Self rescue (climbing)
|Part of a series on|
Self-rescue, in climbing, or in the broader activity of mountaineering, refers to actions and techniques, taken by either an individual climber or teams, to retreat or advance from situations which would leave them, otherwise unprepared, stranded (and, possibly, dead).
Self-rescue is an alternative to calling search and rescue (SAR) which can save the climber(s) being charged for SAR services and can avoid putting SAR team members in harm's way. Unfortunately, many aspiring climbers don't take the opportunity to train themselves in real-life conditions (overhanging edges, etc.) and "find they need to seek outside help".
When members of a team require self-rescue, rescuing a fallen partner may expose the rescuer to significant risks. Self-rescue requires having a practiced rescue plan, good communication, and foresight to avoid "an incident within an incident".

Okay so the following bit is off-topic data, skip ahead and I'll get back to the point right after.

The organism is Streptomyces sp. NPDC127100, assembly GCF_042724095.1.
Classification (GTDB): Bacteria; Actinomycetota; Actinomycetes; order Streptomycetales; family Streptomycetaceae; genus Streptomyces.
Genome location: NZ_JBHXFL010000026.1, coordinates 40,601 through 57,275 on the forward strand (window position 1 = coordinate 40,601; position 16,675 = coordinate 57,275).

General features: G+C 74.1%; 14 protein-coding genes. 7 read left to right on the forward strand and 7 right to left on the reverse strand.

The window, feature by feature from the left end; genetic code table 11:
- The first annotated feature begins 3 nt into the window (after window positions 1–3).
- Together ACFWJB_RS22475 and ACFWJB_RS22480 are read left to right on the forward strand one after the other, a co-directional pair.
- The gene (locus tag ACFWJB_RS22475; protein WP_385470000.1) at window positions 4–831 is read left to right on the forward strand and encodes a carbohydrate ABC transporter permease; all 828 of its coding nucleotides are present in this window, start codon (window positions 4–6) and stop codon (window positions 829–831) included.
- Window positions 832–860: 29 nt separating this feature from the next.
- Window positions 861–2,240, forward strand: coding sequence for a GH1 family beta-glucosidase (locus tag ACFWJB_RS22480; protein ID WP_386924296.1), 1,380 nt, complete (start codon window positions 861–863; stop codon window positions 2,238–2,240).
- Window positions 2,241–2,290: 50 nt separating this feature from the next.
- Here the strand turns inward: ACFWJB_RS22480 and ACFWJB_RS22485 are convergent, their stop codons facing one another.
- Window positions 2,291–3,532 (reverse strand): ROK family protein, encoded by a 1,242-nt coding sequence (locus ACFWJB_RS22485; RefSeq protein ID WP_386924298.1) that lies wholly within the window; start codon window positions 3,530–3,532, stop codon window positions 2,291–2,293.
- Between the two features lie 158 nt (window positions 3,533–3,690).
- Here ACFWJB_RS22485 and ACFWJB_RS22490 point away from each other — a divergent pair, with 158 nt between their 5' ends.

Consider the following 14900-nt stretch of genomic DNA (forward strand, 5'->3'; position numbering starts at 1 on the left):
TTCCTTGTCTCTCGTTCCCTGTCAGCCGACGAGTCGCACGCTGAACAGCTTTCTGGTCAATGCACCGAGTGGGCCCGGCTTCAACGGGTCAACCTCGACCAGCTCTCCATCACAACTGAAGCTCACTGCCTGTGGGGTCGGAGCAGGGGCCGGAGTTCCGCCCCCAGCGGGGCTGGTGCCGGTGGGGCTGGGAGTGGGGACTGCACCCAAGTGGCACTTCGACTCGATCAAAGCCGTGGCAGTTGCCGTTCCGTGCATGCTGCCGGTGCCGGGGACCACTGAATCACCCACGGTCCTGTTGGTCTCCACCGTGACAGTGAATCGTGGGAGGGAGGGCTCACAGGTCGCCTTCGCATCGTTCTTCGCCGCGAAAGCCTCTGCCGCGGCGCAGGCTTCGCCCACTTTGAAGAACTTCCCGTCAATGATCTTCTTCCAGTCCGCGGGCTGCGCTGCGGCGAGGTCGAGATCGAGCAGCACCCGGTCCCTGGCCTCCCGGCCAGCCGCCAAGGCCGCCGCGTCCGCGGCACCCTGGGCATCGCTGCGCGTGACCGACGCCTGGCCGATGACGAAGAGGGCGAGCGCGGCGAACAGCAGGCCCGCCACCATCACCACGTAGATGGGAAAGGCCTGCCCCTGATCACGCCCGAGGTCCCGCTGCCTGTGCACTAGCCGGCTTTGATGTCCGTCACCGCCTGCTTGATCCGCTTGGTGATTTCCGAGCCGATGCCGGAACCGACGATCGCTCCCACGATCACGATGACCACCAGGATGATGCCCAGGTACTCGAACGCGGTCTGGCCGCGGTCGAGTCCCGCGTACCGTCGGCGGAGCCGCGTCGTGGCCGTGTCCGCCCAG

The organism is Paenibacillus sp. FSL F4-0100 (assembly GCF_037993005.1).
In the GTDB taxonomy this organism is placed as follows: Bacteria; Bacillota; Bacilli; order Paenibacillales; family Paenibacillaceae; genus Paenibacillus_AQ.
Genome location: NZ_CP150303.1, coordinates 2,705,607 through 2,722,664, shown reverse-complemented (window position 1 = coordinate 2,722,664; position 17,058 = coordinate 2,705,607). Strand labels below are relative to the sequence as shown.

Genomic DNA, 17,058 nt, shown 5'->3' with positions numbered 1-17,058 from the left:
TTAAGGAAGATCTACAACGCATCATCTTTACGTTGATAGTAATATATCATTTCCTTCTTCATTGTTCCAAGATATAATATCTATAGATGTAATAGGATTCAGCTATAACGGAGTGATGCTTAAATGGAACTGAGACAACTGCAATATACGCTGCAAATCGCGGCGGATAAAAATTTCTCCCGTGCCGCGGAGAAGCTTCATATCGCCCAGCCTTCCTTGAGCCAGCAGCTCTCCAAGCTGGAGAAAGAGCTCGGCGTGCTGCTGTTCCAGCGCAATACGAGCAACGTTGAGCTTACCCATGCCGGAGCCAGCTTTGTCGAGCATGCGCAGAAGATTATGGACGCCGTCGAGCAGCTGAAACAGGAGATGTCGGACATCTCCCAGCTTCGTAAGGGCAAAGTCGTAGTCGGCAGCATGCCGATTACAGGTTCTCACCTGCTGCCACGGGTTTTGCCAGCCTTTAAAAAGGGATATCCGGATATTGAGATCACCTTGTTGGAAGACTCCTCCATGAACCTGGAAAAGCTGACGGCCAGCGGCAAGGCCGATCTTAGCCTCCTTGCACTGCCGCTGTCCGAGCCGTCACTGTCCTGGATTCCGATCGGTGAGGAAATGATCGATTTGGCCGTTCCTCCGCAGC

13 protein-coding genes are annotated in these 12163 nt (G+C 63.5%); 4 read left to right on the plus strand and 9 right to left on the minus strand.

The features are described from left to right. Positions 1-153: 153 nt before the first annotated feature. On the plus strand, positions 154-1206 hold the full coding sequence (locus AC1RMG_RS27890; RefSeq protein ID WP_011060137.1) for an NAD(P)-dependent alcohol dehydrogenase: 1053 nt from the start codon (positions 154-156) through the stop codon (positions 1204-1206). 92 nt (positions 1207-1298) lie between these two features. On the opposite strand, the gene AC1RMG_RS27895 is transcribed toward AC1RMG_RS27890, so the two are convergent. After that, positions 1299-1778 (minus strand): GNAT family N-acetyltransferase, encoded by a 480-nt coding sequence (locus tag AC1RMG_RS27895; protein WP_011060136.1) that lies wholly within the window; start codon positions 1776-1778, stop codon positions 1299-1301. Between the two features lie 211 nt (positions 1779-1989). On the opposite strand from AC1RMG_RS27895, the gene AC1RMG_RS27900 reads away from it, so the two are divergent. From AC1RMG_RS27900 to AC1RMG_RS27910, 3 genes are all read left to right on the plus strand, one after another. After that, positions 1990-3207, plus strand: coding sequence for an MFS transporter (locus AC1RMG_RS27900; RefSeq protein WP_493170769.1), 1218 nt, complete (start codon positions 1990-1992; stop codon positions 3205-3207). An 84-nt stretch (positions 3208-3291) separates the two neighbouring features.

Reasons for self-rescue
Self-rescue techniques can be used to pass a difficult section or to rappel down a multiple-pitch route with an injured climber.
Techniques employed during self-rescue include:
- Tandem rappels
- Counterbalance Rappels
- Rescue Spiders
- Rope Soloing
- Multidirectional Anchors
- Belay Escapes
- Rescue Knots
- Ascending Methods
- Glossary of climbing terms
- Glossary of knots common in climbing
- List of climbing topics
- Mountain rescue
- David Fasulo, Self-Rescue: How to Rock Climb Series. ISBN 978-0-934641-97-5
- The Mountaineers Books, Mountaineering: The Freedom of the Hills_. 8th Ed. ISBN 978-1-59485-137-7
- Andy Tyson, Molly Loomis. Climbing Self Rescue: Improvising Solutions for Serious Situations. ISBN 978-0-89886-772-5
|This climbing-related article is a stub. You can help Wikipedia by expanding it.|